Seawatching, arguably, has the most potential for the unexpected here. Trafalgar is a somewhat blunt projection into the Bay of Cadiz, but a less public one than offered by Cadiz itself or Chipiona to the north. Watching here can be rather exposed although the old watch tower may offer some shelter in the right conditions. Watching from a car off Conil, where there are plenty of places to pull off or even grab a coffee, may be more sheltered and convenient, but the lack height and that extra ‘projection may make some difference. So it’s Trafalgar that I’ve most often gone for seabirds despite the lack of shelter. Gannets, Balearic and Cory’s Shearwaters are regular, but it may require a sharper eye than mine to pick out Yelkouan or Scopoli’s Shearwater. The latter may even require access to a small boat and SLR camera! Great Skua are also regular, but with ‘southern’ members of this complex being found off Senegal and elsewhere this is another area where a boat trip, supported by digital photography, may be needed. Arctic Skua (which I’ve seen) and presumably Pomerine Skua (which I’ve not) are probably regular here. Given that ‘seawatching’ doesn’t seem a popular branch of birding in Spain and some of the more surprising revelations made by its popularity in the UK, I wonder what surprises may be in store if an enterprising team watched Trafalgar in ideal conditions (and what are they?). The recent discovery of small numbers of Wilson’s Petrel in the Straits of Gibraltar in late summer may suggest they could be seen here in strong westerly gales. Perhaps even Bulwer’s Petrel or Little Shearwater can’t be discounted as outside possibilities in the right circumstances.
Beyond Canos de Mecca towards Barbate stand the pinewoods of La Brena. Birdlife in these woods is a little sparse (though good for Serin, Short-toed Treecreeper, etc) and, in season, migrants. However, in early spring (February onwards) the woods may have huge numbers of orchids – mainly (perhaps exclusively) Ophrys or ‘bee orchids’. To be honest I know little about orchids so my identification may be awry with some. I’m confident that many are Mirror Orchids and that some, far fewer in number, are Sombre Bee Orchids. The remainder more closely resemble ‘our’ Bee Orchid in the UK, and some indeed may be that species, but I’ve tentatively identified them as Sawfly Orchid. Sadly the nearby cliffs are no longer home to cliff nesting egrets.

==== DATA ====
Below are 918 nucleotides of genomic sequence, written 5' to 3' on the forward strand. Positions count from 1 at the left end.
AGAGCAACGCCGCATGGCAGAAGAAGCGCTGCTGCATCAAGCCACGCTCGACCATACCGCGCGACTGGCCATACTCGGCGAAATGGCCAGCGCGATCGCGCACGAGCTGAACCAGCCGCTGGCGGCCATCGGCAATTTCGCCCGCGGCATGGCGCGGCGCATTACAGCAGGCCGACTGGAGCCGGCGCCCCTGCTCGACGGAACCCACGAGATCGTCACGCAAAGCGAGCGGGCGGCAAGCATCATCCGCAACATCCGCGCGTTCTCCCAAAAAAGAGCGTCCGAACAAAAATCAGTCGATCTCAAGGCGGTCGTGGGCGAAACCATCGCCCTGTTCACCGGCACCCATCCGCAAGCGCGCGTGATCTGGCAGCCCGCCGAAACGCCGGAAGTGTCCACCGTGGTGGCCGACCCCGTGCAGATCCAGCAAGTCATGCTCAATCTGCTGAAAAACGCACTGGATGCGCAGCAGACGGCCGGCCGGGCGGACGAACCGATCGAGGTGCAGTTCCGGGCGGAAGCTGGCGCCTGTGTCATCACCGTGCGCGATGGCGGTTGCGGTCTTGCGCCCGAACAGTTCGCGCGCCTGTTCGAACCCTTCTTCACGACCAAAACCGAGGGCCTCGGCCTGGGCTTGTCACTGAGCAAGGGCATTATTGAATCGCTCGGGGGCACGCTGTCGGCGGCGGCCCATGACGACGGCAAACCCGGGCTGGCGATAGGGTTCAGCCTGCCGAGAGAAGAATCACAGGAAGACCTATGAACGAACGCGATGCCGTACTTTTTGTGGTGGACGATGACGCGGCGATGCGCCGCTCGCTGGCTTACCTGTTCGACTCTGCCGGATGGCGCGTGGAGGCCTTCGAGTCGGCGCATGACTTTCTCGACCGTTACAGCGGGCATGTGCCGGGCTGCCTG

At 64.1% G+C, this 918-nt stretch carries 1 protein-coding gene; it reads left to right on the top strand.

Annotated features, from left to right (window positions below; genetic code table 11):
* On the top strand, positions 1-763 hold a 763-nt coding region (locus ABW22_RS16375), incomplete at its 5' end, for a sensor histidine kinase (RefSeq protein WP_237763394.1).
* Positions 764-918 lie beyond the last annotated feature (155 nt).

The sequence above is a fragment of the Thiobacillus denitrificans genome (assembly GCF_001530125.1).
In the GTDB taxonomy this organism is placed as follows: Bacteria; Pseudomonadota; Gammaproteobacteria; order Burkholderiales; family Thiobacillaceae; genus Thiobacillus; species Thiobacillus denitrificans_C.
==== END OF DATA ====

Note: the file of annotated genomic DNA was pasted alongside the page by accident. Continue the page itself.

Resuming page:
Yet Cabo de Trafalgar doesn’t always offer some sort of birding idyll. The conditions that create the best vis. mig. also attracts half a dozen or more bird trappers to the scrub to the north. Meanwhile the local authorities seem bent on doing their utmost to discourage visitors. It was once possible to drive just beyond the small roundabout (see map) to park along the track within a few hundred metres of the lighthouse. However, this was stopped a few years ago. For a while it remained possible to park off the road just after the turning off the A2233. However, wooden bollards have now mushroomed up here and parking is now limited to private car parks serving several small restaurants. Worse, parking off the A2233 itself now seems discouraged so you might be faced with a trek of a kilometre or more to get to the headland. Quite why the local police are so keen to stop parking here I’m unsure. However, I suspect that it might be something to do with a conflict between those who want the area’s ‘hippy’ image to continue and those who want to develop a couple of large hotels in the area and drive the place up market.
About me ...
Hi I'm John Cantelo. I've been birding seriously since the 1960s when I met up with some like minded folks (all of us are still birding!) at Taunton's School in Southampton. I have lived in Kent , where I taught History and Sociology, since the late 1970s. In that time I've served on the committees of both my local RSPB group and the county ornithological society (KOS). I have also worked as a part-time field teacher for the RSPB at Dungeness. Having retired I now spend as much time as possible in Alcala de los Gazules in SW Spain. When I'm not birding I edit books for the Crossbill Guides series.